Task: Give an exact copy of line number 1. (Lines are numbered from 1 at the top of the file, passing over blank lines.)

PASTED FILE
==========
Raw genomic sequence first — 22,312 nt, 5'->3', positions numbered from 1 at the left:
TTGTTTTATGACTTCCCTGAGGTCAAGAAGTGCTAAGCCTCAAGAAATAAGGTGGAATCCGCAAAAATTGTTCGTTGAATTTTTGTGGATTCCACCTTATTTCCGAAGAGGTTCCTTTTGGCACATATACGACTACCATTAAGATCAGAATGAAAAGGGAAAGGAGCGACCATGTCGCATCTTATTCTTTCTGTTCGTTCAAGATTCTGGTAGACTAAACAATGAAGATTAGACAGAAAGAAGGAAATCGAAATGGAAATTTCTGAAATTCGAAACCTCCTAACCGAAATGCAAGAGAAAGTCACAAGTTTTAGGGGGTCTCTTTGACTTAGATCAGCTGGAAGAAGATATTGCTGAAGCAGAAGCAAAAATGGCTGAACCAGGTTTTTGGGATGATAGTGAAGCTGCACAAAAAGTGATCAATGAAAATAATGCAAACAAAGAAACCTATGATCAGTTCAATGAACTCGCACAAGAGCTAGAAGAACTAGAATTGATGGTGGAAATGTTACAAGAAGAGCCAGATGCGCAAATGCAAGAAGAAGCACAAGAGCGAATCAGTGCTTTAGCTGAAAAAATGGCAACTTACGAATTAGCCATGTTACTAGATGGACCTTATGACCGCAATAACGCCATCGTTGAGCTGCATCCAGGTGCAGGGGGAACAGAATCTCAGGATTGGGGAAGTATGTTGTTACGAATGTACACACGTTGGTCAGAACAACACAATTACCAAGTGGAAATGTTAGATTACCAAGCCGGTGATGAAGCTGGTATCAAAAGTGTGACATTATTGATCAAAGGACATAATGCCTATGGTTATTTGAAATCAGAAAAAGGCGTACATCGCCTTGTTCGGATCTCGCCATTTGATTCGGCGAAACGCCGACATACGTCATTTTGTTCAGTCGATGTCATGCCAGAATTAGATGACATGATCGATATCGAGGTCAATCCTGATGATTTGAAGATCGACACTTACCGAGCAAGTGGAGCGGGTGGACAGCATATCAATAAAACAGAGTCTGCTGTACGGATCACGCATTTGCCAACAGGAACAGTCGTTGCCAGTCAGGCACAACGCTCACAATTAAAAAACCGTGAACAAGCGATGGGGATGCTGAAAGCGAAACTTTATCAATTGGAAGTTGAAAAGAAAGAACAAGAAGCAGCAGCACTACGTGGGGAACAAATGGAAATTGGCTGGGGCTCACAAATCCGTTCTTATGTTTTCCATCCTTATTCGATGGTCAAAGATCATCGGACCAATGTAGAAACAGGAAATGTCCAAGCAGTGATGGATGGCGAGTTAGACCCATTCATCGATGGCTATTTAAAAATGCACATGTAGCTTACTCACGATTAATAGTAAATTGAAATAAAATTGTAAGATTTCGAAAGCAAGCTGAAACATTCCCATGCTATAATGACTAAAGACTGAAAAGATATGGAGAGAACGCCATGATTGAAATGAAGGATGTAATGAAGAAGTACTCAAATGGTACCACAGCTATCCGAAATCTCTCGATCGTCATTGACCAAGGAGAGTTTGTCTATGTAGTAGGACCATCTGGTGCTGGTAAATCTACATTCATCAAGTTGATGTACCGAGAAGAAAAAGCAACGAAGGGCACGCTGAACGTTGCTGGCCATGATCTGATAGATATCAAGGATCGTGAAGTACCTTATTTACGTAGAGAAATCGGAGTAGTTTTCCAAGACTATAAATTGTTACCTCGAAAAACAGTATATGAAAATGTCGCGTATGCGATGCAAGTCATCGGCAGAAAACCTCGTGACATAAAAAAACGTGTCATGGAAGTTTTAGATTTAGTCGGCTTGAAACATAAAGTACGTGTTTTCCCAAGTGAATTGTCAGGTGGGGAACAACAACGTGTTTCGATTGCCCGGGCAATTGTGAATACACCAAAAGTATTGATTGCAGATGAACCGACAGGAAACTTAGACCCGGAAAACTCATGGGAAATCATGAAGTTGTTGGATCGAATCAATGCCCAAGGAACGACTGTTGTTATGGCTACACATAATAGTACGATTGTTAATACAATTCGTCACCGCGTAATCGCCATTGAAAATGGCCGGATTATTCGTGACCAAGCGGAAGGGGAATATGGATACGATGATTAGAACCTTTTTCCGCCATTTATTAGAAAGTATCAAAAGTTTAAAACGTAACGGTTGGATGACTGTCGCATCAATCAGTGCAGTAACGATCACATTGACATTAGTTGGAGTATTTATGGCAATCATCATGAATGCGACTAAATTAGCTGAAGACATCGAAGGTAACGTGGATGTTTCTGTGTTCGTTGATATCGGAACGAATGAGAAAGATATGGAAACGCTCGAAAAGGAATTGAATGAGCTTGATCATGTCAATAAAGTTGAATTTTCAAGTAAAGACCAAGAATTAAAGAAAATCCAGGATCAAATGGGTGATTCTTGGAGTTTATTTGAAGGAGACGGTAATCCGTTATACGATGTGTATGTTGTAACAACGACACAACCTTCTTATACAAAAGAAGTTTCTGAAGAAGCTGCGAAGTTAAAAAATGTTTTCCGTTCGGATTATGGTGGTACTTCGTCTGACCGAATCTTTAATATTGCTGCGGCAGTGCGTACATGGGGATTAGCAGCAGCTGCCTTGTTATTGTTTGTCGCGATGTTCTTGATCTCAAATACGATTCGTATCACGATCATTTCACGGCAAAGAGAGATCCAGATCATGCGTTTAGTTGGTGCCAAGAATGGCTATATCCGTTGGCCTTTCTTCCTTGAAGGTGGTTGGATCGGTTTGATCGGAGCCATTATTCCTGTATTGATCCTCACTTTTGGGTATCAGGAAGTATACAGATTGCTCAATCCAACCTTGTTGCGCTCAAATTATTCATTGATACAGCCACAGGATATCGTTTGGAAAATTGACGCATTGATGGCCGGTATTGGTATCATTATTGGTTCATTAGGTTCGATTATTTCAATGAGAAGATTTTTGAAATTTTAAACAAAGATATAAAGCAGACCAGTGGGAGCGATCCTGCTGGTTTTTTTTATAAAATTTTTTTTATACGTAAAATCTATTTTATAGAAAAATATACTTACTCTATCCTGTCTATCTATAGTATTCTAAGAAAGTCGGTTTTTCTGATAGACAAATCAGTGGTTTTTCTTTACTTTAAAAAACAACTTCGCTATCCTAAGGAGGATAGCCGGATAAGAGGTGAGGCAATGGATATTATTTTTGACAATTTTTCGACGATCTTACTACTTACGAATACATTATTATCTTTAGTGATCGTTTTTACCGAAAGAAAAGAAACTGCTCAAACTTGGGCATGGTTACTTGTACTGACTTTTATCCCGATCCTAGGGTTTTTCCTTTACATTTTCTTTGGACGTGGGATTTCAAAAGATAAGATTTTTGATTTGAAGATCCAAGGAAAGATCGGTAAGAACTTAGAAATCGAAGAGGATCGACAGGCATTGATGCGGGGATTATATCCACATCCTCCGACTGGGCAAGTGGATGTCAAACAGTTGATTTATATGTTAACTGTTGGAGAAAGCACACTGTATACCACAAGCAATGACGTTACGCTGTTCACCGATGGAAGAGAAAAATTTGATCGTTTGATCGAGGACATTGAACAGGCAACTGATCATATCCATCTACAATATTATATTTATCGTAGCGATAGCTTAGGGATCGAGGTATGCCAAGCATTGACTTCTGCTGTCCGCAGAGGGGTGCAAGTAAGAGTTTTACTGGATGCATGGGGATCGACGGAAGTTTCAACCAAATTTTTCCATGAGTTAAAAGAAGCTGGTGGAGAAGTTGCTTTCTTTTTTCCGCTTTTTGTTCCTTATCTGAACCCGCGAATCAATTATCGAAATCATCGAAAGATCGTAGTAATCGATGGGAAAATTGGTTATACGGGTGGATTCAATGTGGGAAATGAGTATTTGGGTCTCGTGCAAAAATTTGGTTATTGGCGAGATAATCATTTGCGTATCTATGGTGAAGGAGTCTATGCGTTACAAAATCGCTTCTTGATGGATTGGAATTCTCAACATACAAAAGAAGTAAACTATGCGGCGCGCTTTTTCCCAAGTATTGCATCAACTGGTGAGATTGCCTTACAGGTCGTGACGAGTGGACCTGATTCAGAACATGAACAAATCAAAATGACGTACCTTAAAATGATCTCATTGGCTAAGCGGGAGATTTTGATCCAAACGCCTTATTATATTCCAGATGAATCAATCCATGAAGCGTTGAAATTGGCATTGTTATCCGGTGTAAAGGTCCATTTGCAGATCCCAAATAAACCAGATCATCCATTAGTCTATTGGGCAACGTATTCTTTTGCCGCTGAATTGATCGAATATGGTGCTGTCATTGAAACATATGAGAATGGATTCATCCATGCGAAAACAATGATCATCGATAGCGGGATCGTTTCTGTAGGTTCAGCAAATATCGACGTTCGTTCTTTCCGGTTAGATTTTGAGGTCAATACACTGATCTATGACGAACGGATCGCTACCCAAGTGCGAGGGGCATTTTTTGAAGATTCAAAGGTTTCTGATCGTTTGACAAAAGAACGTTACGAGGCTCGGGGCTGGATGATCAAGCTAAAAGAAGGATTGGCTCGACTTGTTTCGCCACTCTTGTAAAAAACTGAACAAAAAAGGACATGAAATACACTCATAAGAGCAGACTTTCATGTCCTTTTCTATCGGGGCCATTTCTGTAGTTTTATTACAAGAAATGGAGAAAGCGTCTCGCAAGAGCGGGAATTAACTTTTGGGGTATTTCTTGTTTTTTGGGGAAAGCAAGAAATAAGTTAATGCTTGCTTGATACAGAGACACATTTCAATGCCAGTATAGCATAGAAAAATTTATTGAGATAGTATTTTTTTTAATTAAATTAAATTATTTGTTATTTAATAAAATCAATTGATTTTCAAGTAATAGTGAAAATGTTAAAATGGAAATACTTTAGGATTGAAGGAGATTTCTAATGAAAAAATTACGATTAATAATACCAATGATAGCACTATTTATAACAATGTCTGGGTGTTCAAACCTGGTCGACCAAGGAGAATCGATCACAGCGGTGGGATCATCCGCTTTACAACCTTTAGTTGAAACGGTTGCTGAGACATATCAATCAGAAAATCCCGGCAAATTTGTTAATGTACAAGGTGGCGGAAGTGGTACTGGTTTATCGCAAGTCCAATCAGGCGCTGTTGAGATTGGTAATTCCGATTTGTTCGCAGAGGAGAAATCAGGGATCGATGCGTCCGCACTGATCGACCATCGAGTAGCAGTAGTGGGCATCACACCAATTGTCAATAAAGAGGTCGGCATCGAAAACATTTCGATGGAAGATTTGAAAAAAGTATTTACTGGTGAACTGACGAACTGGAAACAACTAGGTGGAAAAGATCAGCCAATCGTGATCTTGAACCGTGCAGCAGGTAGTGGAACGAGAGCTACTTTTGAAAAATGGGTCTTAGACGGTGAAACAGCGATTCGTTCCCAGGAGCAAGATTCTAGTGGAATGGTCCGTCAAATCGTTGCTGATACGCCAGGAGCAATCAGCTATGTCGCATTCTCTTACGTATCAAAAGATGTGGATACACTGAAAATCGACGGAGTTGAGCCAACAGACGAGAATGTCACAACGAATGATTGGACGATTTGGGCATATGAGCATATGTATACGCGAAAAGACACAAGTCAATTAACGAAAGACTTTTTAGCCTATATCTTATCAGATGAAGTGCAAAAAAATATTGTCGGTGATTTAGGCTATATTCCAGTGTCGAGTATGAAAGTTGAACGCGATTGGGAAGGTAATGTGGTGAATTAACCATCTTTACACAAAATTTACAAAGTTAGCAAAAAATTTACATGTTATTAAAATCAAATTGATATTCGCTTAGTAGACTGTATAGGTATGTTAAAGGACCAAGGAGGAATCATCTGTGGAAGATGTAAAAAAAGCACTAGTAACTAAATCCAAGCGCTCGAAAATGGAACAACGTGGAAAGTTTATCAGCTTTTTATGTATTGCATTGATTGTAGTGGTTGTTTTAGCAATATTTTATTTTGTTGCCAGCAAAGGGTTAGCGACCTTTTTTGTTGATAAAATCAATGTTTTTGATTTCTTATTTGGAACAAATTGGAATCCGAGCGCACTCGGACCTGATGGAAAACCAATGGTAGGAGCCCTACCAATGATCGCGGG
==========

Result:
Raw genomic sequence first — 22,312 nt, 5'->3', positions numbered from 1 at the left: